China's Xi offers HK leader support in ‘these most difficult times’
HONG KONG: Chinese President Xi Jinping offered his support for Hong Kong leader Carrie Lam yesterday, praising her courage in governing the Chinese-ruled financial hub in these "most difficult" times after months of often violent anti-government protests.
His comments came after Hong Kong police fired tear gas in late night street clashes with anti-government protesters as the former British colony's worst political crisis in decades shows no sign of resolution.
"The situation in Hong Kong in 2019 was the most complex and difficult since its return to the motherland," Mr Xi told local media in brief comments before a closed-door meeting with Lam in Beijing.
"The central government fully recognises the courage and assumption of responsibility you have displayed in these exceptional times in Hong Kong."
Hong Kong returned to Chinese rule in 1997 with the promise of wide-ranging autonomy under a "one country, two systems" formula, including a free press and independent judiciary, which the protesters say is being eroded by Communist Party rulers in Beijing. China denies the charge.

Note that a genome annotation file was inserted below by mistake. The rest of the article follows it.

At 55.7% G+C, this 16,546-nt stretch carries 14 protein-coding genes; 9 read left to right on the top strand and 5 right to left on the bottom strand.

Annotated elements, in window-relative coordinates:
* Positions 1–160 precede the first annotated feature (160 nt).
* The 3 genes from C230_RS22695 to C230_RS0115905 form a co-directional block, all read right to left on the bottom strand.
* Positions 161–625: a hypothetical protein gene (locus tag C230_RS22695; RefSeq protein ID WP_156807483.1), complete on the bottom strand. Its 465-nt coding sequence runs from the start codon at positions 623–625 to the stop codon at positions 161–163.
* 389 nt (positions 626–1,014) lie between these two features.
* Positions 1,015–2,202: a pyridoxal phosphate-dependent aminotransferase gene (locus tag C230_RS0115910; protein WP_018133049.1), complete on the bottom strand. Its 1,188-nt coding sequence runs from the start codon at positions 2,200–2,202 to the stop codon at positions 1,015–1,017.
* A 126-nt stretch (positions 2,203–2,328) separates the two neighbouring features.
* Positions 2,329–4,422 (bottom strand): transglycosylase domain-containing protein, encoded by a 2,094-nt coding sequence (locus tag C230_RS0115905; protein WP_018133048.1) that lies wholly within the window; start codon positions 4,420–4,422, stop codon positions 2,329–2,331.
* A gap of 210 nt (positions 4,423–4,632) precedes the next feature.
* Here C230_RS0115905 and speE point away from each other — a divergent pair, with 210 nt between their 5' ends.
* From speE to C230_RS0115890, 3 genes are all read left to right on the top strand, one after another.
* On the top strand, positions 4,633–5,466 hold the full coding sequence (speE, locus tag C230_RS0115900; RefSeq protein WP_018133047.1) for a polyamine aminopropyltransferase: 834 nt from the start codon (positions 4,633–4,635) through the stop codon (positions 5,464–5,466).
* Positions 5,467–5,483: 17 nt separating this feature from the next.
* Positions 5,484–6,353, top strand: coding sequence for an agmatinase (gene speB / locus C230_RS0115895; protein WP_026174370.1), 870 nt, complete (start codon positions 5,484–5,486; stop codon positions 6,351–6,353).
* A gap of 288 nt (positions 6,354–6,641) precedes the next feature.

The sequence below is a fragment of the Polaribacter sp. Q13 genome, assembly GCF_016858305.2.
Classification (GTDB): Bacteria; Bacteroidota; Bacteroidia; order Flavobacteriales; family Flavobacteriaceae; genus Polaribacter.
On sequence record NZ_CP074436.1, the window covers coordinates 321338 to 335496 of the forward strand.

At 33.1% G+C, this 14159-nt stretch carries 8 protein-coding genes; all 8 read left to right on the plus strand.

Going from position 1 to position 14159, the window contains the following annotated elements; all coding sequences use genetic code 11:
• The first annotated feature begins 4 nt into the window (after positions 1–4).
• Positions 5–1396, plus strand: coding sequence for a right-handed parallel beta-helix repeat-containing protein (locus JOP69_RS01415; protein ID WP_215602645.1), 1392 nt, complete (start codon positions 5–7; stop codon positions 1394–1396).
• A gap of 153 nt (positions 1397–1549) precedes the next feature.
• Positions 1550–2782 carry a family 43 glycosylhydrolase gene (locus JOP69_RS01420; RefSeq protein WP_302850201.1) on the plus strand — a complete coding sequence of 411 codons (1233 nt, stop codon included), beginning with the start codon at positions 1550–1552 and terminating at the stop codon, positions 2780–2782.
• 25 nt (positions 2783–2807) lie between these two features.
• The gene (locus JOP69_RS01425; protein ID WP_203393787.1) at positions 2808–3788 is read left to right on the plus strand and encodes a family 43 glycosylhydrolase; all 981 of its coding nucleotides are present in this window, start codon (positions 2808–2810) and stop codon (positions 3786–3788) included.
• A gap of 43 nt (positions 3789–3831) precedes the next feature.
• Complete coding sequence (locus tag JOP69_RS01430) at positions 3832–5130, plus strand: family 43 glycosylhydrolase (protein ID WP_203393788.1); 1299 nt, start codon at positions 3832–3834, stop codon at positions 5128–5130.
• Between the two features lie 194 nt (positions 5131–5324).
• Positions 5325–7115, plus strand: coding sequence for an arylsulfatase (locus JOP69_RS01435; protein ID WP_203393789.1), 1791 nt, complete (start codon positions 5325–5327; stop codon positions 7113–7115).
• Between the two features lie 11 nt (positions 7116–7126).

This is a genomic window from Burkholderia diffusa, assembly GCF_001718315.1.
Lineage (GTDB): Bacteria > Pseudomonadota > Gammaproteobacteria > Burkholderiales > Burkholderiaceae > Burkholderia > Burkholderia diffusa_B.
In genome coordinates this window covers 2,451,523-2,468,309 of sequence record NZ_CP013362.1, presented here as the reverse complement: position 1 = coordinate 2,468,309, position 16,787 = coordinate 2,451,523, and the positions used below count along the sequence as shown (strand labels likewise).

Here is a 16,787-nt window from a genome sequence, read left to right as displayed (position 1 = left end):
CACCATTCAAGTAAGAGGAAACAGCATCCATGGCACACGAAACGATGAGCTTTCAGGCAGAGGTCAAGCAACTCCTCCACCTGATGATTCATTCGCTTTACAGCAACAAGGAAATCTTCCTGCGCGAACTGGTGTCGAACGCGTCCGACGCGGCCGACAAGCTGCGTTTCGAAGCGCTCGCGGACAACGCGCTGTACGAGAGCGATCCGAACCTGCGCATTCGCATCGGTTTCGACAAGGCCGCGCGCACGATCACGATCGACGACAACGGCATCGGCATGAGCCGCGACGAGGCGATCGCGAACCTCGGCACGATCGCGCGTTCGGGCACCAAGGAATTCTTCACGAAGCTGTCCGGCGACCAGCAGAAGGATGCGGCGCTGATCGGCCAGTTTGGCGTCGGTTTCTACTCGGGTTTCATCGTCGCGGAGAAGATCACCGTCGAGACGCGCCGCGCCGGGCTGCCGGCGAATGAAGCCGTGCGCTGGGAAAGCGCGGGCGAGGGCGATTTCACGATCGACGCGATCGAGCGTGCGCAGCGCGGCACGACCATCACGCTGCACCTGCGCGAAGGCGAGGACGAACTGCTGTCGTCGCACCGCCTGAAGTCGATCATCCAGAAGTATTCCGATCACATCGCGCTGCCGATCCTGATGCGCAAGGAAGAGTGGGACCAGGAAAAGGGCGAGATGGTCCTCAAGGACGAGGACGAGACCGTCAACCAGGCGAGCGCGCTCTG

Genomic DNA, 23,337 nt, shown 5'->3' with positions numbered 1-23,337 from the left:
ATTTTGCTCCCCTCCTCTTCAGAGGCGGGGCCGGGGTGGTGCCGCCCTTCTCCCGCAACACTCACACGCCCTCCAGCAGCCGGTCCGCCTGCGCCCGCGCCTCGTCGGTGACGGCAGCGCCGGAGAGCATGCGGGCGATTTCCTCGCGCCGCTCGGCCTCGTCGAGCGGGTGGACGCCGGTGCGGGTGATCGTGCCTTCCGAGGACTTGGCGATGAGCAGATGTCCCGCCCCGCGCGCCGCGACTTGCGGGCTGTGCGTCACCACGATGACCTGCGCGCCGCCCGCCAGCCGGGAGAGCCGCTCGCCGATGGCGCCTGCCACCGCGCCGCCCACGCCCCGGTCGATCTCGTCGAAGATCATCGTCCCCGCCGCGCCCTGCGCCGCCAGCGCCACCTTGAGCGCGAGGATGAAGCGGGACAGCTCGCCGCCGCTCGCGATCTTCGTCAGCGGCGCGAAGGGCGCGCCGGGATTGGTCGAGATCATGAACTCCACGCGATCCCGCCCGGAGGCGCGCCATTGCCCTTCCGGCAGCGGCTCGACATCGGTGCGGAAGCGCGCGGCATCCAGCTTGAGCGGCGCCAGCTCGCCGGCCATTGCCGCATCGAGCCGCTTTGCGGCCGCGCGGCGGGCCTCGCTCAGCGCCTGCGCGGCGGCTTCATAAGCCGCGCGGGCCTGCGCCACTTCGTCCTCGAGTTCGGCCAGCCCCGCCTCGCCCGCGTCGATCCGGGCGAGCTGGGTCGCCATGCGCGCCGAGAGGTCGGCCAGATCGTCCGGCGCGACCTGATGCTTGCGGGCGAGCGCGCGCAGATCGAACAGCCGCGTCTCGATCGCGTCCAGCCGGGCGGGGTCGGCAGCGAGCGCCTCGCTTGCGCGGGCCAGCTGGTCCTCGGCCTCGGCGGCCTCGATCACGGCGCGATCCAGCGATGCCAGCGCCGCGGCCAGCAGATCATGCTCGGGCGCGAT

Hong Kong media have speculated that Ms Lam's talks with Mr Xi could yield fresh directives on the crisis, including a possible Cabinet reshuffle. Mr Xi did not go into specifics, but reiterated his support for Ms Lam despite media reports suggesting she might be replaced.
He added Beijing was "unwavering in supporting Hong Kong police in firmly upholding the law" and said Ms Lam had continued to uphold the "one country, two systems" principle.
Ms Lam earlier met Premier Li Keqiang who said Hong Kong was not yet out of the "dilemma" facing the city's ailing economy after months of sometimes violent protests.
Ms Lam said she was encouraged by Mr Xi's recognition of her efforts.
"This year is of course a rather special one because in the last six months Hong Kong has been haunted by social unrest, disturbances and violent acts," she said. "So I spent a bit more time to give them an account of where things stand." - REUTERS